Coming this summer to Grand Army Plaza: safer driving, easier pedestrian crossings, and more cycling connections, thanks to improvements from the city’s Department of Transportation.
Representatives from the agency presented these changes and a construction schedule at the Grand Army Plaza Coalition’s annual meeting, held on April 16 at 1 Grand Army Plaza. “GAPCo is a forum for stakeholders in the area to discuss issues of concern in the city’s premier public plaza,” said chair Rob Witherwax. The alliance brings together cultural organizations, residents around the space, community boards, block associations, and elected officials, including the Park Slope Civic Council, a founding member.
One of the biggest changes will be a new traffic signal and barrier on the west side of the plaza. This setup will remove a now-dangerous traffic merge of vehicles heading south on Flatbush and Vanderbilt Avenues with those driving around the circle to meet Union Street and Prospect Park West.
The DOT’s plans also include new signals, traffic islands, and crosswalks at the plaza’s northern end, where Flatbush and Vanderbilt meet. On the south end, site of the greenmarket every Saturday, gravel treatment and granite blocks will improve this much-used space and more clearly separate it from the adjacent roadway. A similar treatment will also be added to the area between the arch and the steps to the Bailey Fountain in the plaza’s center.
Protected bike lanes will be installed coming off Union Street, which will help fill in gaps in the current cycling network.
Construction work will begin nights in June at various points in the plaza. Major work, some of which will have to take place in the daytime, will stretch from Independence Day to Labor Day. The only traffic diversion will be a small one at the north end in July, said DOT design coordinator Terra Ishee, to allow for construction of the traffic barrier.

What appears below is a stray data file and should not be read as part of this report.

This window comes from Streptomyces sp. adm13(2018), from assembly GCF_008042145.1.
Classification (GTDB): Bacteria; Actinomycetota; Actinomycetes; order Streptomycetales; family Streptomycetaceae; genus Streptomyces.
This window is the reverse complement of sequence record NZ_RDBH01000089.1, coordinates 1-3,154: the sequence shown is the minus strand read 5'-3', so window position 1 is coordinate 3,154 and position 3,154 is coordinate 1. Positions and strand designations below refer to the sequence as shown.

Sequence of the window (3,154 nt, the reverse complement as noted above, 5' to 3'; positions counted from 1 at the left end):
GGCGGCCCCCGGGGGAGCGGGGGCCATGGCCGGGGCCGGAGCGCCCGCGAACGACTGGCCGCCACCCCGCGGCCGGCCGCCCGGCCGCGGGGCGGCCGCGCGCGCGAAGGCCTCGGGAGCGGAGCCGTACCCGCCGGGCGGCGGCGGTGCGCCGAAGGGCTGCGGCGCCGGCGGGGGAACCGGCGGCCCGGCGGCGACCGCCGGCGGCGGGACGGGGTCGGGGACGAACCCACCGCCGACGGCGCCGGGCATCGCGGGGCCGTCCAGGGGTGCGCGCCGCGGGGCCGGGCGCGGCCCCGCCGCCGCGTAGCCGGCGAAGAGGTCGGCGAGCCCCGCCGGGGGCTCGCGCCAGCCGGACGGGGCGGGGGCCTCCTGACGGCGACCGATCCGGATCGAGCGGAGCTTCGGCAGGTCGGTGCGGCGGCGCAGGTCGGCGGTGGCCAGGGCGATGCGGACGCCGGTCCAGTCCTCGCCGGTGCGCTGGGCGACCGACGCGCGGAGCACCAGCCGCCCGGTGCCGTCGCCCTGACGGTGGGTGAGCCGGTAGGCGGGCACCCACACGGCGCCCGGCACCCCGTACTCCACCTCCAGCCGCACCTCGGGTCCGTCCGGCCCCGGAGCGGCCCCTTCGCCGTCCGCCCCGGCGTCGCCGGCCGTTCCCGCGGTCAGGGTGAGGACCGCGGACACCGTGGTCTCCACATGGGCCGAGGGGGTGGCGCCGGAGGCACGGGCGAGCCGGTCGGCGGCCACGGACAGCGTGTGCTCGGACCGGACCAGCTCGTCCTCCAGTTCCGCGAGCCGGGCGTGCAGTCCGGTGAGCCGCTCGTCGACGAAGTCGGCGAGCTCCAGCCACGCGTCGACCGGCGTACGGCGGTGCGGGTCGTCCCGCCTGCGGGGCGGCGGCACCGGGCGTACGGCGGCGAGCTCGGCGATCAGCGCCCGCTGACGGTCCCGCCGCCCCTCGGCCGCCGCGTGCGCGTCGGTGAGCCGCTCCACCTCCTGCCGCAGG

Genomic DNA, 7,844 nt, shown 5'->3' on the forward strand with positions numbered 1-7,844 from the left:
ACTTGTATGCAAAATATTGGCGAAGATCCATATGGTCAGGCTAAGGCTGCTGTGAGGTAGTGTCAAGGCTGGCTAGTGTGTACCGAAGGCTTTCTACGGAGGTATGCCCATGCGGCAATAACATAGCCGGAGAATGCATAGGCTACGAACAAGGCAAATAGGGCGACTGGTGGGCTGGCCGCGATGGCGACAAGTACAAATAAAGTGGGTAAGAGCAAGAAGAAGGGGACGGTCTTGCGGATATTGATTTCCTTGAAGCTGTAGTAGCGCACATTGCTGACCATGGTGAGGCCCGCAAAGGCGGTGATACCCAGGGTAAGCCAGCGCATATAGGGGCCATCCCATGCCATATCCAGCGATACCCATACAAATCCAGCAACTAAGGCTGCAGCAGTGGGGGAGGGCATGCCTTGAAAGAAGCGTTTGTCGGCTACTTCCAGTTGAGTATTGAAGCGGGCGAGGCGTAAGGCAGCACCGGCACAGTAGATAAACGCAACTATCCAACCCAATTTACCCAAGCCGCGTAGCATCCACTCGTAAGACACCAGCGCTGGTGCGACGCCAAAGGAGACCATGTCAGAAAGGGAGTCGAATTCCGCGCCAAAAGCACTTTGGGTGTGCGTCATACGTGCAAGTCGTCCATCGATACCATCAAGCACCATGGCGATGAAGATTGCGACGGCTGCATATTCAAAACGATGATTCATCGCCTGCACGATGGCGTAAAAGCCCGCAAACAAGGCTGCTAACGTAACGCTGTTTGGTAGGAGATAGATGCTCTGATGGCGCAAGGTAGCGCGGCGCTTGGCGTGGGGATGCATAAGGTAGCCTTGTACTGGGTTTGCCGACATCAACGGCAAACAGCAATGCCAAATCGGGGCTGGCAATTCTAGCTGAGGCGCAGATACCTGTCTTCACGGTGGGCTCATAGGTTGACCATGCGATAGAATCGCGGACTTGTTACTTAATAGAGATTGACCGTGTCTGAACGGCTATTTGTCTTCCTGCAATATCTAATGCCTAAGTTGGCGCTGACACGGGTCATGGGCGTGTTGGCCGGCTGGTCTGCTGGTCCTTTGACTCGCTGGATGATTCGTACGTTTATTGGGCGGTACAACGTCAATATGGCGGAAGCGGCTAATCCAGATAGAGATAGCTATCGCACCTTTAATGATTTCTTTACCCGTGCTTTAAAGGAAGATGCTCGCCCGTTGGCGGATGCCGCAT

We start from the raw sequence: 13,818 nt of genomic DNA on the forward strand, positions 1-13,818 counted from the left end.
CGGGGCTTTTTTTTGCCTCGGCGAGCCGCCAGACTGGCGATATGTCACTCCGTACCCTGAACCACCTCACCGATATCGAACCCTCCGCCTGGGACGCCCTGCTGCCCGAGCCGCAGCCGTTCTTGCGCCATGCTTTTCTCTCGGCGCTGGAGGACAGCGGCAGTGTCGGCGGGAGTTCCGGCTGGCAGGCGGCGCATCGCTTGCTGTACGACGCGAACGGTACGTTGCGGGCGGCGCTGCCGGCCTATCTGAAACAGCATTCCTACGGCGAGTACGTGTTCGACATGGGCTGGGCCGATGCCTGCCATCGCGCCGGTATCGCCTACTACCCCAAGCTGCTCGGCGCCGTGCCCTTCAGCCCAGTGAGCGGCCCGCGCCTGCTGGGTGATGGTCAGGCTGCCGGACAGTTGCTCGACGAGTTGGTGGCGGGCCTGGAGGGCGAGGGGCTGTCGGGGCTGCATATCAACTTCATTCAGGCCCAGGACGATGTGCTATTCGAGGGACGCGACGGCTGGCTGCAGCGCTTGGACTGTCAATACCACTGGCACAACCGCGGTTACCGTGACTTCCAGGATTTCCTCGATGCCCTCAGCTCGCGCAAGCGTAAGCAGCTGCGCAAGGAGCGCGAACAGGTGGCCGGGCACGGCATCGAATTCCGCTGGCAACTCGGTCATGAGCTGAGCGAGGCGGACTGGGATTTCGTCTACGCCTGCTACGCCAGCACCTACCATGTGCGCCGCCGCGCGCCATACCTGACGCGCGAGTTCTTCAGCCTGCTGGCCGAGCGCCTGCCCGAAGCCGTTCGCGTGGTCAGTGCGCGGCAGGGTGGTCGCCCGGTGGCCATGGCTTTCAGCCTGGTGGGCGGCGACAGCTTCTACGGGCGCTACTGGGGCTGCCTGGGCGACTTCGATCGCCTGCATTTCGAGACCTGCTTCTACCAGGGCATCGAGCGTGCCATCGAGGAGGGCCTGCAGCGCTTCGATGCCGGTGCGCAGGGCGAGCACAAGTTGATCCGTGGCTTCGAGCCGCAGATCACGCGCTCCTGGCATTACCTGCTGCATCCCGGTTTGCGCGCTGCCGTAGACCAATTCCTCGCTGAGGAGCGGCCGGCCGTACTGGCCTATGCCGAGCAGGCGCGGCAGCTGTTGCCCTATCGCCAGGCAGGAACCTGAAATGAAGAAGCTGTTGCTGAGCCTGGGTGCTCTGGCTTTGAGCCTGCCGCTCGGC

The plan DOT put forth was very similar to one presented in 2010 (see the May 2010 issue of Civic News), but with modifications suggested by the community, said Chris Hrones, the DOT’s Downtown Brooklyn construction coordinator. “DOT has been excellent about coming to the community, discussing its ideas, and getting proper signoffs,” Witherwax added.
The biggest change from last year’s concept is that DOT will not be moving ahead with a separated bike-lane upgrade for Plaza Street, said Josh Benson, director of bicycle and pedestrian programs, “due to concerns from the community that DOT will address.” Witherwax expects GAPCo to do more community outreach and get more ideas on this aspect of the project.
The new DOT plan will be presented to Community Boards 6 and 8 over the next few weeks for their approval.
Another improvement will be the return of a former Grand Army Plaza resident. The monument to Abraham Lincoln, which decades ago had been moved to Prospect Park’s Concert Grove and wound up facing the back of Wollman Rink, will be returned the plaza sometime over the next 12 months. The move, said Eric Landau of the Prospect Park Alliance’s government relations office, is part of the construction of Lakeside Center, the rink’s replacement. The statue, he noted, will be at the very northern end of the plaza, directly across the street from the John F. Kennedy memorial, “so we will have a ‘conversation’ between the two leaders.”
Also at the meeting, the local cultural partnership Heart of Brooklyn announced plans to develop a wayfinding system in and around Grand Army Plaza. “We want to improve movement of people between institutions and around the community,” said Ellen Salpeter, Heart of Brooklyn’s director. Requests for proposals for the signage system will be going out soon; the goal is to have the system in place by fall 2012.
— David Herman
from the Spring 2011 Civic News